(2:45PM - 12/31/18) A storm system that is currently moving through the region and bringing widespread rainfall to the state, will end as accumulating snow for portions of Northern Illinois.
Widespread rains have been ongoing across the state from last night into this afternoon, with heavy rainfall totals of 2-5" and minor flooding having occurred across portions of Central and Southern Illinois.
As the storm system pushes northeast of the state later today, colder air will wrap in, allowing lingering precipitation across portions of Northern Illinois to change to snow. A period of all snow will be possible across portions of Northern Illinois this evening into early Tuesday morning. Accumulations will be lower end, with max amounts of 1-3" being possible for some areas. The main period of snow will end early Tuesday morning, though few isolated to scattered snow showers will be possible across portions of Northern and Central Illinois Tuesday.
We're about a week away from Christmas. Right off the bat I'm sure everyone wants to know if there is any chance of a white Christmas anywhere in the state.
Short answer: it appears unlikely
For those of you who didn't X off of the article after that and are still here let's take a look at what we've got coming up, and (albeit a slight) chance for salvation.
This coming week will continue the recent stretch of mild days with temperatures generally running around 5-10 degrees above average for this time of year. System wise there won't be much to deal with until Thursday when a low pressure system tracks across the Ohio valley. This will bring rain to much of the state on Thursday and perhaps lasting into Friday morning.
There is a chance for snow to mix in briefly on the backside of this system, but there will not be much cold air filtering in behind it and unfortunately if any snow does manage to accumulate, it looks to be a grass/car surface kind of dusting situation.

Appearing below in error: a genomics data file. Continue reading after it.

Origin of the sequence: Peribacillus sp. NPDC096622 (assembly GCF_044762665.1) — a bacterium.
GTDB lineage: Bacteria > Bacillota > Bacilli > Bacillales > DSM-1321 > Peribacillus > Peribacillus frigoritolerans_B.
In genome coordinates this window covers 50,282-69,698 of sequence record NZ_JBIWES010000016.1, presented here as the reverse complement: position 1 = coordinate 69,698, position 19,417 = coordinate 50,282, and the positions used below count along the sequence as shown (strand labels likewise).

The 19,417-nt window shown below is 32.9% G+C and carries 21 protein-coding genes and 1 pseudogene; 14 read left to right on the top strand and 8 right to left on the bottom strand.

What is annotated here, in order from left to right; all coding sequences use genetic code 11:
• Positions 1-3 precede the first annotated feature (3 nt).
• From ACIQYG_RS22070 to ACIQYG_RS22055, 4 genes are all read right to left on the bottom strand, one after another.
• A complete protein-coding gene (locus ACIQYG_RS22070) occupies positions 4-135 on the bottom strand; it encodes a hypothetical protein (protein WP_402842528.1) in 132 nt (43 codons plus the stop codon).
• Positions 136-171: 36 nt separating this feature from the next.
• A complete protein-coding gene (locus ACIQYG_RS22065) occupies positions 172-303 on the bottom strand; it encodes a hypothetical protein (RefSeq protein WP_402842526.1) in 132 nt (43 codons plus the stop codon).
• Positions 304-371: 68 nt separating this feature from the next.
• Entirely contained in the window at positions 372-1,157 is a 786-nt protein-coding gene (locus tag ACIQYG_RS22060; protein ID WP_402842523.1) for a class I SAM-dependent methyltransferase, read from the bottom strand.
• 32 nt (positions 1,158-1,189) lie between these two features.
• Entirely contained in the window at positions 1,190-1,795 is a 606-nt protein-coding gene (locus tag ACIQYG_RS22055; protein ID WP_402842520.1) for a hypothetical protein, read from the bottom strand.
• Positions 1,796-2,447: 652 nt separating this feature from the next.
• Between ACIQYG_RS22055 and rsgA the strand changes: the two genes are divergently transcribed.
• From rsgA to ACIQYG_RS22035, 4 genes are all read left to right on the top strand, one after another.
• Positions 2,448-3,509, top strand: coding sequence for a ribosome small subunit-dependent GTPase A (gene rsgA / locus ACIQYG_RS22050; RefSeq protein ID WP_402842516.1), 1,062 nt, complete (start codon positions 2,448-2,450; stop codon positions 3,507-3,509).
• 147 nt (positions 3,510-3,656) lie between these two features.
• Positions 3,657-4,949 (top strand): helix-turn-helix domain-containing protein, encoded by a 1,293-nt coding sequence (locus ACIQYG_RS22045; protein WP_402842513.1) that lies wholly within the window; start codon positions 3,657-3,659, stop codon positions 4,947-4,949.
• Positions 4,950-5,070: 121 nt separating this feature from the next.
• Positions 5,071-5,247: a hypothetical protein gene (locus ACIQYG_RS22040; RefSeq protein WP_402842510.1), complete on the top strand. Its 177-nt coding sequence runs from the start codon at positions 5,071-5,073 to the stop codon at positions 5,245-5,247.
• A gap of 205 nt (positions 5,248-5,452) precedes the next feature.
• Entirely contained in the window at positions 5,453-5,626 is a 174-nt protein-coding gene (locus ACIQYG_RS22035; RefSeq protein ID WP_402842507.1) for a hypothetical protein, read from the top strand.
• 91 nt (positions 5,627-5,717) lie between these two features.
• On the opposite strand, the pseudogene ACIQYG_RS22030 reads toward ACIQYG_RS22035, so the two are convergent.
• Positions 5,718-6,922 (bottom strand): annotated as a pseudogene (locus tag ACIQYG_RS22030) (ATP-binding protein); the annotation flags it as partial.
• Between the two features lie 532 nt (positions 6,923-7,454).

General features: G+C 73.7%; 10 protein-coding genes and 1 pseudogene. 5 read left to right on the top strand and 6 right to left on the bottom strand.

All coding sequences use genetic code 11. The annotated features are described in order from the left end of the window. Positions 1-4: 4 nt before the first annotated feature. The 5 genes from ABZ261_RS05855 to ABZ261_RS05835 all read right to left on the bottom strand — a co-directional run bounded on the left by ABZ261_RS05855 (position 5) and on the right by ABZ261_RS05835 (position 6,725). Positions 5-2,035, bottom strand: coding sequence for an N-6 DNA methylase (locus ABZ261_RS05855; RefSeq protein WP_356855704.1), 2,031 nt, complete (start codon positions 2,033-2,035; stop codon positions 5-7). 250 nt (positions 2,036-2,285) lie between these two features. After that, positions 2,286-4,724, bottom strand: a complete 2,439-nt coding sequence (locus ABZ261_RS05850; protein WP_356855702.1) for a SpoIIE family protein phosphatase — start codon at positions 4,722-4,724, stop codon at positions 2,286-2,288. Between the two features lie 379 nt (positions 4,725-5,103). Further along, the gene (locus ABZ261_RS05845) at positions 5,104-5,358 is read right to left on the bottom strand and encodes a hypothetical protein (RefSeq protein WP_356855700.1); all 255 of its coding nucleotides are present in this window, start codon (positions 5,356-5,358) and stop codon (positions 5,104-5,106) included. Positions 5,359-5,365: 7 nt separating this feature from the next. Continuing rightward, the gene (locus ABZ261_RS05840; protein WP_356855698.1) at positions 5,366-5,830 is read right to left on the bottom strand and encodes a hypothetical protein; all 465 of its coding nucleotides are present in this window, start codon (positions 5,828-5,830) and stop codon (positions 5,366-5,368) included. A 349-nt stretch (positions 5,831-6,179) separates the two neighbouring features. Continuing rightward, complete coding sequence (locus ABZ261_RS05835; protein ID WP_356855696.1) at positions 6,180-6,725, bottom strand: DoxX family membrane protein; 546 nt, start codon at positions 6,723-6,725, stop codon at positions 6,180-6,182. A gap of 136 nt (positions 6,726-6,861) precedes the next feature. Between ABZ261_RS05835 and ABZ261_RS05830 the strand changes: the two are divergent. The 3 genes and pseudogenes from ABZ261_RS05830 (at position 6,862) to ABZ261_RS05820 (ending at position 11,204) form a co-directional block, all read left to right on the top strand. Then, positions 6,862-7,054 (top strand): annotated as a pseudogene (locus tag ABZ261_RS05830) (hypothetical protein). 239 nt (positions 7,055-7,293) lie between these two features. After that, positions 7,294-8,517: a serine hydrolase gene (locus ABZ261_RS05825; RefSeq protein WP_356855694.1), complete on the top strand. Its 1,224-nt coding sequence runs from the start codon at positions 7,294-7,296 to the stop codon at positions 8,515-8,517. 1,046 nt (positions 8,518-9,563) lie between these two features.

Temperatures on Friday will be a little bit chillier than the days before, but pretty normal and still generally above freezing. Highs in the mid 30s north and low to mid 40s south as winds briefly shift out of the north.
The weekend looks dry with seasonal temperatures as high pressure settles in behind Thursday's system.
So, is there any chance for a white Christmas to be salvaged? Eeeeeeeeehhhhhh kinda maybe sorta possible but not really. Yup, thats how it looks right now.
On the positive side:
Models indicate a fairly active period of precipitation makers beginning right around Christmas and going into the new year.
On the Negative side:
The current storm tracks shown would still support rain (and even thunderstorms if today's 12z GFS run is to be believed.) We all now that models can be quite unreliable in storm track evolution this far out. What appears like a storm maker could shift south 100 miles tomorrow and put snow in out picture - and then flip back again on the next runs.
As long as we've got an active pattern ahead it would be premature to put the nail in the coffin for a white Christmas, although right now I will only give it a 10/90 chance given the prevailing pattern being supportive of mild temps.
Comet 46P/Wirtanen is fast approaching its closest encounter with Earth on Dec. 16th. Despite this close approach, it is barely visible to the naked eye which is in part due to its tiny icy nucleus that is only about 1km. Compare that to some great comets of recent memory like Halley (~15km) and Hale-Bopp (~30km) and you can understand why. Currently, 46P/Wirtanen is only glowing bright enough to be barely visible to the naked eye and doesn’t have that long, blue, icy tail that we often imagine when we think of comets. However, a pair of binoculars, a backyard telescope or a digital camera will certainly make your viewing a lot easier.
Fortunately, if attempting to view a comet is something on your bucket list, you’re in luck this weekend as it looks as though Saturday night and Sunday night both appear to be clear or clearing. Saturday may have some lingering clouds from the system that has brought us rain and fog the past couple of days but those will certainly be out of the way by Sunday night. Additionally, you might even luck out and catch the some meteors since the tail end of the Geminid Meteor Shower is still going on! Viewing instructions are the same as they are for the meteor shower. Try and get away from city lights the best you can, give yourself 20-30 minutes for your eyes to adjust and use the image below to guide your eyes to the nearest constellation (Pleiades) to find the comet.